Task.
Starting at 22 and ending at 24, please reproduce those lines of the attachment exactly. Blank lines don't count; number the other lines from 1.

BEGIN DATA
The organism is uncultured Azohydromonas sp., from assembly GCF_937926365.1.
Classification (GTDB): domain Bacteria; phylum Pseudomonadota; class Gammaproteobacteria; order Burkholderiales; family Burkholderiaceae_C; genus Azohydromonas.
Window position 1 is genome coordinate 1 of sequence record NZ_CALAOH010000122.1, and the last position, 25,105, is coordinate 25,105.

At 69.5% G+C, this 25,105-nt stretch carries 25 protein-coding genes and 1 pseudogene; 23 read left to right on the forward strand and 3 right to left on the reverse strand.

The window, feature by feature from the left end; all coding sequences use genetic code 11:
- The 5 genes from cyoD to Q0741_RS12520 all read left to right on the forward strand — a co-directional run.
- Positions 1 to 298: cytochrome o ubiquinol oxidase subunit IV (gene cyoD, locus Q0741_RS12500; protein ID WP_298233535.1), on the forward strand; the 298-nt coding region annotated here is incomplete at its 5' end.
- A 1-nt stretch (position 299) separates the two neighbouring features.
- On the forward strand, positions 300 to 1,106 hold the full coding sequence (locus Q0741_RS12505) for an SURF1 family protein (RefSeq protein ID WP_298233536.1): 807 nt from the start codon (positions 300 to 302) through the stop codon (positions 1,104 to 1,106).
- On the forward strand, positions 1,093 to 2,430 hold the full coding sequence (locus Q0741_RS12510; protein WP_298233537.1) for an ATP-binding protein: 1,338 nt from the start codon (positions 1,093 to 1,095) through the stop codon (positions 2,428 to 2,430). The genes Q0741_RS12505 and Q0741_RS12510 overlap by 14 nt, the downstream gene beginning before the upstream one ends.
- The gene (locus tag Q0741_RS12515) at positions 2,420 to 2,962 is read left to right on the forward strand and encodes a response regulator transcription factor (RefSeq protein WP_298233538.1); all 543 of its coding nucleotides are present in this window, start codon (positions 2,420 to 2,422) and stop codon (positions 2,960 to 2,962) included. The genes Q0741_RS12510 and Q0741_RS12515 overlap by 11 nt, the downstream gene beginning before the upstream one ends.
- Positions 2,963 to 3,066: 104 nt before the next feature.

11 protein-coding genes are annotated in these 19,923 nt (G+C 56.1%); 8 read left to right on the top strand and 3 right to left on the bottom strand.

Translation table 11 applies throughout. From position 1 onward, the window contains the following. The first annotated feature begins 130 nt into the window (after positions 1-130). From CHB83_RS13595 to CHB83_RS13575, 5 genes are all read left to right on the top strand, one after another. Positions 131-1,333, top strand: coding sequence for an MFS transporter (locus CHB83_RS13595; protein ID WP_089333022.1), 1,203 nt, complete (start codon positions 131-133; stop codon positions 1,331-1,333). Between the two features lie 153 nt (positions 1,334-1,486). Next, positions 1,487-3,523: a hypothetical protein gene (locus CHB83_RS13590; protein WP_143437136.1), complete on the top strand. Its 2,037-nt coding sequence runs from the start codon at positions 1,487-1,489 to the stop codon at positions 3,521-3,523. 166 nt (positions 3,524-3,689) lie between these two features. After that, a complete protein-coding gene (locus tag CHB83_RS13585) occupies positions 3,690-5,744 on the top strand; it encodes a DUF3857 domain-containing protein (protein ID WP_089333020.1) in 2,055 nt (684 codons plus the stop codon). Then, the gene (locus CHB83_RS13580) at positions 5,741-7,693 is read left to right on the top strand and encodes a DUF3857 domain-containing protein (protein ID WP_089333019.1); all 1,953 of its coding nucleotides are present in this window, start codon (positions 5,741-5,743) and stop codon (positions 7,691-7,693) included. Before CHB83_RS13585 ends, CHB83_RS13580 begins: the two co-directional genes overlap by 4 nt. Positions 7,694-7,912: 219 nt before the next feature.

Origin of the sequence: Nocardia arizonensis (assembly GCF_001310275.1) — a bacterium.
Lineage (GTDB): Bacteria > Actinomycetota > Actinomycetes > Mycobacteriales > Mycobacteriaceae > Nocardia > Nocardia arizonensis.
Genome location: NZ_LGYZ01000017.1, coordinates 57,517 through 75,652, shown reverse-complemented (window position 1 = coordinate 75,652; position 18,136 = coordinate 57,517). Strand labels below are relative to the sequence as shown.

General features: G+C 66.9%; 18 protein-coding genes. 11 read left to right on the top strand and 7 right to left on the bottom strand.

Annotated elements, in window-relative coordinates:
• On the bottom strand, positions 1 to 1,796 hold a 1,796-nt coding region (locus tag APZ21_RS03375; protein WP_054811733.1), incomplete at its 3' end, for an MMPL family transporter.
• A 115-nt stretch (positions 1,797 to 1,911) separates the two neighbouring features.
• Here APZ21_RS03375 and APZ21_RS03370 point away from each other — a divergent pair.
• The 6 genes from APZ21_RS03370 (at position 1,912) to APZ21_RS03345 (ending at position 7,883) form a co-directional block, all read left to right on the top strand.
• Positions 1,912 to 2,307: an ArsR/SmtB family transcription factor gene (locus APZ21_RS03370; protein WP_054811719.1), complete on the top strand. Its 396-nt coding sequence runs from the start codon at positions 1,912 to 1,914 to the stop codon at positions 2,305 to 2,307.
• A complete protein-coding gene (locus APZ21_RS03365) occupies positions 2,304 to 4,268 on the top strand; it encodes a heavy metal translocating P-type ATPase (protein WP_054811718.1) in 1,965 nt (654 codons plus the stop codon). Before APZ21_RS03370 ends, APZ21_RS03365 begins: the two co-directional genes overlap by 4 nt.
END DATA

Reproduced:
• Here APZ21_RS03375 and APZ21_RS03370 point away from each other — a divergent pair.
• The 6 genes from APZ21_RS03370 (at position 1,912) to APZ21_RS03345 (ending at position 7,883) form a co-directional block, all read left to right on the top strand.
• Positions 1,912 to 2,307: an ArsR/SmtB family transcription factor gene (locus APZ21_RS03370; protein WP_054811719.1), complete on the top strand. Its 396-nt coding sequence runs from the start codon at positions 1,912 to 1,914 to the stop codon at positions 2,305 to 2,307.